She slowed to a stop and turned to look at him. Rolling one of the strips of cloth into a ball, he stuffed it into his right ear. She glanced from him to Hellhound and back, then raised a stubby metal cylinder to her throat. "Who are you?" she asked, the words distinct despite the raspy tone.
"I'm the Dark," he replied simply. "And I'm giving you one chance to back off and walk away." As he held her gaze, he balled up the second strip of cloth. Take the option. Walk away.
"And what happens if I don't back off?" She began to walk toward him. Her whole attitude told him the story; she knew who he was, and didn't care. Which just meant that she hadn't heard enough about him, or had decided that because she was a cape, she was better. Not an uncommon attitude among capes, he'd heard.
"You don't get to walk away." He shoved the other balled-up strip of cloth into his left ear. "I'm sorry, but that's the way it is." The makeshift earplugs functioned well enough. There was the faintest of sensations on the edge of nausea, but he'd dealt with worse in his time.
Again, she glanced from him to Hellhound and back, quite possibly judging whether to ignore him or take him out first. Holding out his hand, he made the classic come-at-me gesture, the hilt of his knife laying across his palm as he did so. That must have decided her, because she started toward him at a steady jog, her kama at the ready.
When the odds are against you, change the odds.
Always assume the odds are stacked against you. If you believe this isn't the case, you're almost invariably mistaken.
Fair fights are never what they seem. If you seem to be in a fair fight, be assured someone will correct that error soon enough.
If defeat means death, then winning at any cost is the only sane strategy. Losing because you played fair has the same end result as just plain losing. So take advantage of every opportunity to stack the deck in your favour, because the other side most certainly will be.
Luck is the art of arranging for improved odds before your opponent's even aware there's going to be a fight.
In other words: if you're not winning, you're losing. If you're losing, you're not cheating hard enough.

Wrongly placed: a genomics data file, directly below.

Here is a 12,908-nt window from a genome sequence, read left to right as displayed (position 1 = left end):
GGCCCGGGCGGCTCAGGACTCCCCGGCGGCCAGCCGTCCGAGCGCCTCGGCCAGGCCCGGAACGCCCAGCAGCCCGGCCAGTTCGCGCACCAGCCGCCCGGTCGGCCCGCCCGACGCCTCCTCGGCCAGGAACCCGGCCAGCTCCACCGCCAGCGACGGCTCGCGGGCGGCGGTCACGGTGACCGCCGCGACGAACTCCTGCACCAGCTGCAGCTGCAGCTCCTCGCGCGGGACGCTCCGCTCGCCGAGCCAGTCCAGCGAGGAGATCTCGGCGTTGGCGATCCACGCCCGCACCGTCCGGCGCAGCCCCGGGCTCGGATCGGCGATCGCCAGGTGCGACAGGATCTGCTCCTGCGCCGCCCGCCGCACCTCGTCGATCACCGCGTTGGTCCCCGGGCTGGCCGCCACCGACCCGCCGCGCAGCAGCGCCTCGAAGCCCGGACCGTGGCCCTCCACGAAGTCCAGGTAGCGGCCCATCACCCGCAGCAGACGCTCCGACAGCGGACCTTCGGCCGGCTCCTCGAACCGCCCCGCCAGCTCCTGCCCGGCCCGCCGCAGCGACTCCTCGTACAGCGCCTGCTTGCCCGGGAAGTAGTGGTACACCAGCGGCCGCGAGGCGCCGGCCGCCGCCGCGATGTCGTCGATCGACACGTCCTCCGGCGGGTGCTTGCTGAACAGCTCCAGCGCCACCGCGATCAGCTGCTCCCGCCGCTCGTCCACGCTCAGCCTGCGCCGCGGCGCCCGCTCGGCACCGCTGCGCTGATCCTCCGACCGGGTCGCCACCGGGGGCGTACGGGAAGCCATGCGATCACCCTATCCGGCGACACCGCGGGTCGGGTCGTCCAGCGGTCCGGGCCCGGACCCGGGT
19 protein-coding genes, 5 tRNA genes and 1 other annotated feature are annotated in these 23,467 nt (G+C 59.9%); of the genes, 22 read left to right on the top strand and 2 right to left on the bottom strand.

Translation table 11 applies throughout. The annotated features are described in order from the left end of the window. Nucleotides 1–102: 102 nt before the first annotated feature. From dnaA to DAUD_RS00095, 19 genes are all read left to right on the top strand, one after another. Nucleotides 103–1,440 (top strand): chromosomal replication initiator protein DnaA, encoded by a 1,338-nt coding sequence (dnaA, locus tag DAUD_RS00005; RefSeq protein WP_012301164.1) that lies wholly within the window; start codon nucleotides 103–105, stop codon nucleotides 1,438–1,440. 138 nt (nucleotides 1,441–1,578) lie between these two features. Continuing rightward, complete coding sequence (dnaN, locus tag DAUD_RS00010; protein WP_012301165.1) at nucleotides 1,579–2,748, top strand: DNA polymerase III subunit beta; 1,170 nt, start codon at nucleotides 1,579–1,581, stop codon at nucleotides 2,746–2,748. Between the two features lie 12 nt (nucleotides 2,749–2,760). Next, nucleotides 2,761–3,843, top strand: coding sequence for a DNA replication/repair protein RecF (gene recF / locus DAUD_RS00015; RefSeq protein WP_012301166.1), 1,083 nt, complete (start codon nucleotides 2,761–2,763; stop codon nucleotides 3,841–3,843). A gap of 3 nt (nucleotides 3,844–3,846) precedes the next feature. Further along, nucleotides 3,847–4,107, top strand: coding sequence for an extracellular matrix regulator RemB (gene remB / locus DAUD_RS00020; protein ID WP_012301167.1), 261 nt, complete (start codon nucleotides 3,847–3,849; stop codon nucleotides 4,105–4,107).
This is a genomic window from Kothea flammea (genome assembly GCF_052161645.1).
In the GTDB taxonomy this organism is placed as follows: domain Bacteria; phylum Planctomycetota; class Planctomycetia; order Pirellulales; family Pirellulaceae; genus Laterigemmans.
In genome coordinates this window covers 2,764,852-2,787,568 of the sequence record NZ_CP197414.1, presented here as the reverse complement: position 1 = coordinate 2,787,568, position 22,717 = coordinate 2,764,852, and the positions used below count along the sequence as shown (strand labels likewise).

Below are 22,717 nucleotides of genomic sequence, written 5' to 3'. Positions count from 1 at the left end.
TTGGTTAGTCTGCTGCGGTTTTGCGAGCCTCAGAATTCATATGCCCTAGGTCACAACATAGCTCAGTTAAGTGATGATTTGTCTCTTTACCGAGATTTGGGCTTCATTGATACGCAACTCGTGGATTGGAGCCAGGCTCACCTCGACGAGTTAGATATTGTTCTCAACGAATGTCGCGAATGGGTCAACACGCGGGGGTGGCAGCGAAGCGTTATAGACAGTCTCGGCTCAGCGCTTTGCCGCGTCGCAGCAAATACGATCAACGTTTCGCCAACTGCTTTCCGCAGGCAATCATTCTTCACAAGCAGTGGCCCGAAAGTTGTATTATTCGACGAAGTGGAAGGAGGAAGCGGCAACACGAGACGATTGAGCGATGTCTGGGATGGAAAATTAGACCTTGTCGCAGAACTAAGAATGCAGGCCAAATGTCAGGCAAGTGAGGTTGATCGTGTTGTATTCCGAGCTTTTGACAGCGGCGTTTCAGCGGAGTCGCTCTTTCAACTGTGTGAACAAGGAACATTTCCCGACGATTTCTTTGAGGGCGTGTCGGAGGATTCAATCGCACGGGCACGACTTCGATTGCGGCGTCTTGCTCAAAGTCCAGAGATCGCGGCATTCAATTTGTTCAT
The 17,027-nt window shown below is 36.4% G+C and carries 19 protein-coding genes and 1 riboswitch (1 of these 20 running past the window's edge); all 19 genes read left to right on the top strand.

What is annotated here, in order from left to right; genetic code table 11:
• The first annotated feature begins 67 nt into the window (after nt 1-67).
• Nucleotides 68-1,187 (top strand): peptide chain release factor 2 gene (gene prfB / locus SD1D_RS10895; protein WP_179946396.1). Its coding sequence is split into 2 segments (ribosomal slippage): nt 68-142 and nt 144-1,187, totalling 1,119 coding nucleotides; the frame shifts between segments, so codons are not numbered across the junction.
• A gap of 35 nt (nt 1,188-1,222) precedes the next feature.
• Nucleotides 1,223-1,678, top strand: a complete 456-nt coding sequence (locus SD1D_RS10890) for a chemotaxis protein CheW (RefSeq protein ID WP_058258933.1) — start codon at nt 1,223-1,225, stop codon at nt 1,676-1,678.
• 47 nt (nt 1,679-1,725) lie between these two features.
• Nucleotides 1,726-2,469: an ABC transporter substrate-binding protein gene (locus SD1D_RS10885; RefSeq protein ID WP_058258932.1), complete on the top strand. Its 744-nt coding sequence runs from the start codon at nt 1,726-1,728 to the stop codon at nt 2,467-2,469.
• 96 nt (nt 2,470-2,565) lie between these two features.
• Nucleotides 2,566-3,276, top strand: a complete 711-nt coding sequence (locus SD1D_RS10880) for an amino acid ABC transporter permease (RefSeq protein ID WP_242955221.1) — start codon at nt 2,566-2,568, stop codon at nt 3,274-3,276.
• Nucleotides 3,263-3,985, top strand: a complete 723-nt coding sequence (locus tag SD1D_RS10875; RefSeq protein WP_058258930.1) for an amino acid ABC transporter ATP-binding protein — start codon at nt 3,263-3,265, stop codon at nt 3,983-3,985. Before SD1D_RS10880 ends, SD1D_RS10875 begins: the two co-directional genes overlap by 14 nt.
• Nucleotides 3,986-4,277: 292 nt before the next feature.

- from the collected notes of Daniel Hebert
From the moment Cricket started for him, Danny knew he was in for a fight. She was younger, faster and couldn't be blindsided. She was also an experienced combatant, but that played into the difference between them. He'd been doing this longer than her, he knew how good she was, and she was used to being able to screw with her opponents using her power.
The adage about age and treachery versus youth and enthusiasm flitted through his mind, but he suppressed it. He didn't watch her hands or feet as she got close to him; instead, he watched her eyes. Kama could be deadly weapons in the right hands—and if any hands were the right hands, hers definitely were—but in order to land a blow, they had to get through the enemy's guard.
As combatants, right then they were almost an even match. Danny was feeling a little bruised from the earlier fighting, but paradoxically it had also done a lot to knock the rust off. He'd never been more in the zone than he was right now. As it stood, he suspected he had a slight edge on her, but he intended to make that edge a lot bigger, while letting her think the opposite until it was all too late.
The first pass was almost formal. She came in fast, feinting with the right-hand kama while seeking blood with the left. He could tell the wound she intended to leave would not be deep or greatly debilitating, but it would give her the measure of him. Accordingly, he blocked the feint with the Ka-Bar, sparks scraping off the steel, and pretended to awkwardly fall away from the true strike. For a split second, he thought she was going to fall into his trap and follow through while he appeared vulnerable, but as he brought the gun into line, she twisted away and disengaged.